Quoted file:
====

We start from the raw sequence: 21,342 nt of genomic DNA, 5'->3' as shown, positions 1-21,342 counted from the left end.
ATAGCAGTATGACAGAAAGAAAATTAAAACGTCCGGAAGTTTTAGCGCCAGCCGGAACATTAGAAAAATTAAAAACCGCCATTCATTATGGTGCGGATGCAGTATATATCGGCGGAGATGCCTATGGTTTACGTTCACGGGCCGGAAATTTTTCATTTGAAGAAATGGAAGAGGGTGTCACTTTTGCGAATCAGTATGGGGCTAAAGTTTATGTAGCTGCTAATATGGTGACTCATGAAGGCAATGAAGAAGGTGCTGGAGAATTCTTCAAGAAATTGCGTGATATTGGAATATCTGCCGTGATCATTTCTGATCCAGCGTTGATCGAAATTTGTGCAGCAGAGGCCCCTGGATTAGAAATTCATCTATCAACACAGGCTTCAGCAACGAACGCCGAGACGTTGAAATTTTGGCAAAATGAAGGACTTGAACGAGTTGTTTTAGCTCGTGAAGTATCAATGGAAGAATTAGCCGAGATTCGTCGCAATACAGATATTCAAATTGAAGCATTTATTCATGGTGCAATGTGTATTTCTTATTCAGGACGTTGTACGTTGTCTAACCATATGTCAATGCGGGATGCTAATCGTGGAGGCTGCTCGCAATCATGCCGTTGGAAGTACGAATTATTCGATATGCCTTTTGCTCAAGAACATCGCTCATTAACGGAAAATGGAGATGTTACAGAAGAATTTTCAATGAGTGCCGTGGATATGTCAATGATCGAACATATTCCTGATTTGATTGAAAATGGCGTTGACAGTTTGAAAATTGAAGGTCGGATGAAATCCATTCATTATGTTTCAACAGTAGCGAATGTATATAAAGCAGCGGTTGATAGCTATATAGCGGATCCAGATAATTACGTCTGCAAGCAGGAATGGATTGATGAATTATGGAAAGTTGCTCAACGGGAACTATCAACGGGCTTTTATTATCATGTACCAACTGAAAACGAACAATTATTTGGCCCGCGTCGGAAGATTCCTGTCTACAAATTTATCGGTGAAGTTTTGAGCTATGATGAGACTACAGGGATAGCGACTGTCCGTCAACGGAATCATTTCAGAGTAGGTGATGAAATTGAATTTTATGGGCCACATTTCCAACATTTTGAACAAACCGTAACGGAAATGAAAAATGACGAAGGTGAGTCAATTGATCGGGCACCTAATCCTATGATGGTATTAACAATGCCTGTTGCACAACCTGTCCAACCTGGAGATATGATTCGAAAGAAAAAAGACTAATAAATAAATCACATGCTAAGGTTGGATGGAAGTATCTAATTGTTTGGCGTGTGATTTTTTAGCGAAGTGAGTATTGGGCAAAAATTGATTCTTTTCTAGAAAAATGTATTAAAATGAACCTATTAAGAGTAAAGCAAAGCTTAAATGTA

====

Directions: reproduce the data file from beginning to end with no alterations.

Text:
We start from the raw sequence: 21,342 nt of genomic DNA, 5'->3' as shown, positions 1-21,342 counted from the left end.
ATAGCAGTATGACAGAAAGAAAATTAAAACGTCCGGAAGTTTTAGCGCCAGCCGGAACATTAGAAAAATTAAAAACCGCCATTCATTATGGTGCGGATGCAGTATATATCGGCGGAGATGCCTATGGTTTACGTTCACGGGCCGGAAATTTTTCATTTGAAGAAATGGAAGAGGGTGTCACTTTTGCGAATCAGTATGGGGCTAAAGTTTATGTAGCTGCTAATATGGTGACTCATGAAGGCAATGAAGAAGGTGCTGGAGAATTCTTCAAGAAATTGCGTGATATTGGAATATCTGCCGTGATCATTTCTGATCCAGCGTTGATCGAAATTTGTGCAGCAGAGGCCCCTGGATTAGAAATTCATCTATCAACACAGGCTTCAGCAACGAACGCCGAGACGTTGAAATTTTGGCAAAATGAAGGACTTGAACGAGTTGTTTTAGCTCGTGAAGTATCAATGGAAGAATTAGCCGAGATTCGTCGCAATACAGATATTCAAATTGAAGCATTTATTCATGGTGCAATGTGTATTTCTTATTCAGGACGTTGTACGTTGTCTAACCATATGTCAATGCGGGATGCTAATCGTGGAGGCTGCTCGCAATCATGCCGTTGGAAGTACGAATTATTCGATATGCCTTTTGCTCAAGAACATCGCTCATTAACGGAAAATGGAGATGTTACAGAAGAATTTTCAATGAGTGCCGTGGATATGTCAATGATCGAACATATTCCTGATTTGATTGAAAATGGCGTTGACAGTTTGAAAATTGAAGGTCGGATGAAATCCATTCATTATGTTTCAACAGTAGCGAATGTATATAAAGCAGCGGTTGATAGCTATATAGCGGATCCAGATAATTACGTCTGCAAGCAGGAATGGATTGATGAATTATGGAAAGTTGCTCAACGGGAACTATCAACGGGCTTTTATTATCATGTACCAACTGAAAACGAACAATTATTTGGCCCGCGTCGGAAGATTCCTGTCTACAAATTTATCGGTGAAGTTTTGAGCTATGATGAGACTACAGGGATAGCGACTGTCCGTCAACGGAATCATTTCAGAGTAGGTGATGAAATTGAATTTTATGGGCCACATTTCCAACATTTTGAACAAACCGTAACGGAAATGAAAAATGACGAAGGTGAGTCAATTGATCGGGCACCTAATCCTATGATGGTATTAACAATGCCTGTTGCACAACCTGTCCAACCTGGAGATATGATTCGAAAGAAAAAAGACTAATAAATAAATCACATGCTAAGGTTGGATGGAAGTATCTAATTGTTTGGCGTGTGATTTTTTAGCGAAGTGAGTATTGGGCAAAAATTGATTCTTTTCTAGAAAAATGTATTAAAATGAACCTATTAAGAGTAAAGCAAAGCTTAAATGTA